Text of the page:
In Example C-3, because the /*+ ORDERED*/ optimizer hint is used, it is important to have an index on the GEOD_INTERSTATES.HIGHWAY column. In this example, the hint forces the query to locate highway I170 before it tries to find nearest neighbor geometries. In the WHERE clause of this example:

  • i.highway refers to the HIGHWAY column of the GEOD_INTERSTATES table, and I170 is a value from the HIGHWAY column.

  • c.location specifies the search column (geometry1). This is the LOCATION column of the GEOD_CITIES table.

  • i.geom specifies the query window (geometry2). This is the spatial geometry in the GEOM column of the GEOD_INTERSTATES table, in the row whose HIGHWAY column contains the value I170.

  • sdo_num_res=5 specifies how many nearest neighbor geometries to find.

  • unit=mile specifies the unit of measurement to associate with distances returned by the SDO_NN_DISTANCE ancillary operator.

  • 1 (in sdo_nn_distance (1) and 'sdo_num_res=5 unit=mile', 1) is the number parameter value that associates the call to SDO_NN with the call to SDO_NN_DISTANCE.

In Example C-3, ORDER BY distance_in_miles orders the results from the WHERE clause by distance in miles.

The statement in Example C-3 produces the following output (slightly reformatted for readability):

CITY                    DISTANCE_IN_MILES
----------------------  ------------------------------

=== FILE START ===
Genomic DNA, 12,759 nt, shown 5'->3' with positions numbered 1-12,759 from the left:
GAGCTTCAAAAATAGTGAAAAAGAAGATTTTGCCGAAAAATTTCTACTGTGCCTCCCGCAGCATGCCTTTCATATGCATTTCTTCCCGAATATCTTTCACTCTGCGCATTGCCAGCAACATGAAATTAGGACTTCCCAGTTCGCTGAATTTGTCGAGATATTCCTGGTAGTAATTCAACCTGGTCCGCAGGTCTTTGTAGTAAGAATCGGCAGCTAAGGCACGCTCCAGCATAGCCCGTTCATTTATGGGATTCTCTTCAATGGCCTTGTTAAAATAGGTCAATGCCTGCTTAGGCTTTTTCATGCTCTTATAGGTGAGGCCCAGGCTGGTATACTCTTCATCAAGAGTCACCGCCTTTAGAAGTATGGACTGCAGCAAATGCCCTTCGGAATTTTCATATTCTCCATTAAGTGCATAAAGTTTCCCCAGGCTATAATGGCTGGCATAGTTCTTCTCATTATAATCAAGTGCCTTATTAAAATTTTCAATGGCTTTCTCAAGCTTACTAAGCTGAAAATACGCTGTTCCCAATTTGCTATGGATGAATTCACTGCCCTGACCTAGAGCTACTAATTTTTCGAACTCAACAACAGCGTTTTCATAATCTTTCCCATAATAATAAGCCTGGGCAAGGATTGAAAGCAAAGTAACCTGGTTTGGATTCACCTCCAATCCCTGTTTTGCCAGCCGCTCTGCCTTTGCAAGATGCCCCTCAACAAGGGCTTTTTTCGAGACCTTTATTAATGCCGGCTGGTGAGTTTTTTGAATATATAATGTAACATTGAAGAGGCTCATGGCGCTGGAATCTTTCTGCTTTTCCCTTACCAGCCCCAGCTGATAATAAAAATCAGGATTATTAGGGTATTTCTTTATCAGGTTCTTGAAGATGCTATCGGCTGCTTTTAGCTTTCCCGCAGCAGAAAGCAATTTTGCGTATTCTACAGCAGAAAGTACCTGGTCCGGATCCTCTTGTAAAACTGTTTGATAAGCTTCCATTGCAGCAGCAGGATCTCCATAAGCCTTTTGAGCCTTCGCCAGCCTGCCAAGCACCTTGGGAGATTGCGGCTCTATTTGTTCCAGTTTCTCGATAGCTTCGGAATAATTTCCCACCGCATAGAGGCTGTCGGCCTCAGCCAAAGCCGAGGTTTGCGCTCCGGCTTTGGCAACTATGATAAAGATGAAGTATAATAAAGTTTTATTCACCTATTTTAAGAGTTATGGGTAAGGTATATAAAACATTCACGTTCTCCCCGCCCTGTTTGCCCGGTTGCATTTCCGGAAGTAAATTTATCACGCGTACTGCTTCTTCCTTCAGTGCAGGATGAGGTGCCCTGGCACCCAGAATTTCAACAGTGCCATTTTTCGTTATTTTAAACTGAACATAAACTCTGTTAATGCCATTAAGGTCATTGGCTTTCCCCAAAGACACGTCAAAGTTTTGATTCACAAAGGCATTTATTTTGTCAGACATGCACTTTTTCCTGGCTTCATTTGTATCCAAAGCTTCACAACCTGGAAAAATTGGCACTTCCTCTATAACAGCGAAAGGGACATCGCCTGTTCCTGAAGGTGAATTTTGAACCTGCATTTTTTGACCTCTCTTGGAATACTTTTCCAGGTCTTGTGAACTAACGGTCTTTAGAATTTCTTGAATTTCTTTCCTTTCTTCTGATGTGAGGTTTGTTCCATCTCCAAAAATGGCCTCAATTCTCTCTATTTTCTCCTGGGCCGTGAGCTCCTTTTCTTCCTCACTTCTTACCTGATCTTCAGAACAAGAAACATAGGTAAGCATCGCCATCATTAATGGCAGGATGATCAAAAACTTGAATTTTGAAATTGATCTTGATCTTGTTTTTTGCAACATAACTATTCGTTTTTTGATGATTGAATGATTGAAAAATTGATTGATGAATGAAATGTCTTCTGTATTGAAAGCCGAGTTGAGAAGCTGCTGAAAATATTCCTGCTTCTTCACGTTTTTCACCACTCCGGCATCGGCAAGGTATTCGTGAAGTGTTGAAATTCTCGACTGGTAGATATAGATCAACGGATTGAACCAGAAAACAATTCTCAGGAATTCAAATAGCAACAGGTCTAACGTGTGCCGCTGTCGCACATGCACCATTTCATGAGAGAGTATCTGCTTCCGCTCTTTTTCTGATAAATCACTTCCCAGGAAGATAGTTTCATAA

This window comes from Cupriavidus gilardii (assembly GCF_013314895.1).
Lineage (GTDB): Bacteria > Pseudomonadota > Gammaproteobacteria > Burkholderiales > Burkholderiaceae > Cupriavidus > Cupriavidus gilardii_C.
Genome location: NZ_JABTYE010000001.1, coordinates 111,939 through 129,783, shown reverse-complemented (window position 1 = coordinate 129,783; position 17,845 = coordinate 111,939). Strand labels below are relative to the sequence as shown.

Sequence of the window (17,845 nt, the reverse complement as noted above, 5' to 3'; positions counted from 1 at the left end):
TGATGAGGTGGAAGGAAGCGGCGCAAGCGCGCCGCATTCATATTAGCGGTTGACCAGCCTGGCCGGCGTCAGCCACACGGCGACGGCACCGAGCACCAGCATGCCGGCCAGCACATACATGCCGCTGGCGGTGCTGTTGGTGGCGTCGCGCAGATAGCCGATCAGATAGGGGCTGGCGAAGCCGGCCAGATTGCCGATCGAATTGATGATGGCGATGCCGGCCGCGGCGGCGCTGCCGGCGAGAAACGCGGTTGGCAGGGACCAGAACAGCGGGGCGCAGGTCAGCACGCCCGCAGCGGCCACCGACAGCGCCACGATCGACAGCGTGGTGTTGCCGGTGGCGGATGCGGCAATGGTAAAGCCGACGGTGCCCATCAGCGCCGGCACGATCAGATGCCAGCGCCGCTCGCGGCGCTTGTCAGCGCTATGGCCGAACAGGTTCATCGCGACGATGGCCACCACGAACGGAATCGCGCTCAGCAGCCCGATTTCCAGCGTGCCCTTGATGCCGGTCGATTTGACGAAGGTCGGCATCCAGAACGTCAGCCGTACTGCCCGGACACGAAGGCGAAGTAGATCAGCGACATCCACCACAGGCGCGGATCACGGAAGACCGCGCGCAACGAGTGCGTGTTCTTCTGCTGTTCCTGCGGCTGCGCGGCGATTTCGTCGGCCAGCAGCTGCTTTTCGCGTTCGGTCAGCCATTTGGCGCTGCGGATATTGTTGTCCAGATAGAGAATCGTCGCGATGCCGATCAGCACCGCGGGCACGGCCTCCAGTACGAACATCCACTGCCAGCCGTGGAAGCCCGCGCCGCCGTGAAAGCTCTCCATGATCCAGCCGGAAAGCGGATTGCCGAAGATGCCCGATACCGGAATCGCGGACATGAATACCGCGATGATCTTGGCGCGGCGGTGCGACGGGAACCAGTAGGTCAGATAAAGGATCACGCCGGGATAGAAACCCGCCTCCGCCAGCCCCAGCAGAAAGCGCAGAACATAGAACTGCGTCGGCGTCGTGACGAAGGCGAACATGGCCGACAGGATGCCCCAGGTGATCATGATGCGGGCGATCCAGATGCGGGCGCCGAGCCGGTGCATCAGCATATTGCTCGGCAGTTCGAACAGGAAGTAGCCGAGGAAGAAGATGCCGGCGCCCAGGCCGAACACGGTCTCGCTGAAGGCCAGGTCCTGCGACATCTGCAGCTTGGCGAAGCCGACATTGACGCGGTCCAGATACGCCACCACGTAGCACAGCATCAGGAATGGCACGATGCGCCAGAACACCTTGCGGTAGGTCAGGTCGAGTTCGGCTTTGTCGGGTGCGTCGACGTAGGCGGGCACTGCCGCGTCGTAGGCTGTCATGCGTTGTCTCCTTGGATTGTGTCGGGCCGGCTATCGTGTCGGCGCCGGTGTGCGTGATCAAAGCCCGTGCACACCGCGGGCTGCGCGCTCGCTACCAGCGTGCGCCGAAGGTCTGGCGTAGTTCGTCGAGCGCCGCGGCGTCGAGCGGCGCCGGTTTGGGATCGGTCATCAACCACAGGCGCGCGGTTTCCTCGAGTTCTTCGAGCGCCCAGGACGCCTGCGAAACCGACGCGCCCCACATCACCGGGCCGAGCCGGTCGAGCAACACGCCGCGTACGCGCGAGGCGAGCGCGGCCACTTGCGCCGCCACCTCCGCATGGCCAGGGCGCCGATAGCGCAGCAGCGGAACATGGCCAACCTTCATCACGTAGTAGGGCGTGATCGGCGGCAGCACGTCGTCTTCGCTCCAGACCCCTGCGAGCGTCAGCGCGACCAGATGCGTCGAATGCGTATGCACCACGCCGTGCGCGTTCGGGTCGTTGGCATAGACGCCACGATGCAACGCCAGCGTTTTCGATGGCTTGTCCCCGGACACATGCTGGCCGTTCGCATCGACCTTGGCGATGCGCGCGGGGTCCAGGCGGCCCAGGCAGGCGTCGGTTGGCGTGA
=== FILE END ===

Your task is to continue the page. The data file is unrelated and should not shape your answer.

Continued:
St Louis                  5.36297295
Springfield              78.7997464
Peoria                  141.478022
Evansville              158.22422
Springfield             188.508631

Example C-4 extends Example C-3 by limiting the results to cities with a 1990 population over a certain number. It finds the five cities nearest to the interstate highway I170 that have a population greater than 300,000, the 1990 population for each city, and the distance in miles from the highway for each city, ordered by distance in miles.

Example C-4 Finding the Cities Above a Specified Population Nearest to a Highway

SELECT /*+ ORDERED  NO_INDEX(c pop90_idx) */
       c.city, pop90,
       sdo_nn_distance (1) distance_in_miles
FROM geod_interstates i,
     geod_cities c
WHERE i.highway = 'I170'
  AND sdo_nn(c.location, i.geom,
            'sdo_batch_size=10 unit=mile', 1) = 'TRUE'
  AND c.pop90 > 300000
  AND rownum < 6
ORDER BY distance_in_miles;

In Example C-4, because the ORDERED optimizer hint is used, it is important to have an index on the GEOD_INTERSTATES.HIGHWAY column. In this example, the hint forces the query to locate highway I170 before it tries to find nearest neighbor geometries.

To ensure correct results, disable all nonspatial indexes on columns that come from the same table as the SDO_NN search column (geometry1). In this example, the NO_INDEX(c pop90_idx) optimizer hint disables the nonspatial index on the POP90 column.

In the WHERE clause of this example:

  • sdo_batch_size=10 causes geometries to be returned continually (in distance order, in batches of 10 geometries), to be checked to see if they satisfy the other conditions in the WHERE clause.